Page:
In your last letter, I was particularly interested in what you had to say concerning the field of “text criticism” that you are beginning to explore. It is fascinating to study the process through which we have received the text of Scripture, but there are a few things you said that bothered me…some things that sounded slightly cynical.

cynicalI want you to know that it is possible to be critical without becoming cynical.

Seminary is a wonderful time to ask questions, engage your mind, and think deeply…in fact I hope seminary is not the only place for this, but the church as well. Yet, seminary does afford you a focused time for serious thought.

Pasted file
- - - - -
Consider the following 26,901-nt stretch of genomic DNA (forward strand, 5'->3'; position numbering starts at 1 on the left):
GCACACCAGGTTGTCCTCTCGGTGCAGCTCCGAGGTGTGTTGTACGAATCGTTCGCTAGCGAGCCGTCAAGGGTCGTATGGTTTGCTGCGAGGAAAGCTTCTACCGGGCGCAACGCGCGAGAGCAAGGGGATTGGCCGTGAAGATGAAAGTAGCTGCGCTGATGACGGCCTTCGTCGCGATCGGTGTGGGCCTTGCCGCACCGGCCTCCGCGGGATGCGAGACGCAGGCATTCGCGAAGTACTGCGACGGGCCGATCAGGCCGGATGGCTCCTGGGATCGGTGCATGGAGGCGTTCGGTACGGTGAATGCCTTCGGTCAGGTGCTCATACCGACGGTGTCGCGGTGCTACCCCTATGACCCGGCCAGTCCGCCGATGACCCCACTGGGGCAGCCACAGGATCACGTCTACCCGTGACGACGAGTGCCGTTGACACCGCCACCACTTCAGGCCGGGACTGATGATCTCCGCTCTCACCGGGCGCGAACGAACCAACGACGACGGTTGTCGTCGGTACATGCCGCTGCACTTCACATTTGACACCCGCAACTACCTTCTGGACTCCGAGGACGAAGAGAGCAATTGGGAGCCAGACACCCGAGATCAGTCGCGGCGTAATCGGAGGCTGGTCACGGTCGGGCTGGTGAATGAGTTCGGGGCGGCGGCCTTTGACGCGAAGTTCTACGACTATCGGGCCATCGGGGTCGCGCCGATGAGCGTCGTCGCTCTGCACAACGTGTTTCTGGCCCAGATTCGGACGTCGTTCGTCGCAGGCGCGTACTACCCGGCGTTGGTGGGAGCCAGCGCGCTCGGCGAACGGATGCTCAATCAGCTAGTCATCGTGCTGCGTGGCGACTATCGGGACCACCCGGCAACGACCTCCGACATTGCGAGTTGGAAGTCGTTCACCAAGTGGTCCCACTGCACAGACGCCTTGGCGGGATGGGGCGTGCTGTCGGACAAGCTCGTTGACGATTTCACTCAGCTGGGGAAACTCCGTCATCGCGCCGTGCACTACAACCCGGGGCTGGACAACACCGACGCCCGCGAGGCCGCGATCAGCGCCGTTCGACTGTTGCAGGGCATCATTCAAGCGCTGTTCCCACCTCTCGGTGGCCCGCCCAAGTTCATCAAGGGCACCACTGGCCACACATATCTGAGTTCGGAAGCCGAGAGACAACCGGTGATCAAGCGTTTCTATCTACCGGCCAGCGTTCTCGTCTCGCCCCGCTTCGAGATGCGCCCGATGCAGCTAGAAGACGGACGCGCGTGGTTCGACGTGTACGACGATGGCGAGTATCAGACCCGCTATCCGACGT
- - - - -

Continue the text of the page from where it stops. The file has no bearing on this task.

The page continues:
However, do not believe the lie that you have to check your faith at the door in order to engage with critical scholarship. Let’s take the field of “text criticism” as an example.

You told me that seeing the multi-layered process through which the text has been transmitted to us took some of the awe and wonder out of it all. Suddenly, the Bible did not seem like this beautiful book handed to us by God, but a very normal historical source that has been formed through a human editing process.

That is only one way of looking at the facts! Could we not also say that this long, tedious process of textual transmission puts God’s providence on display in a most remarkable way? Could we not say this affirms the truth that our God loves to communicate with us through very physical means!

Our God does not bifurcate the spiritual and physical, but is apparently bent on communicating spiritual realities through very physical things!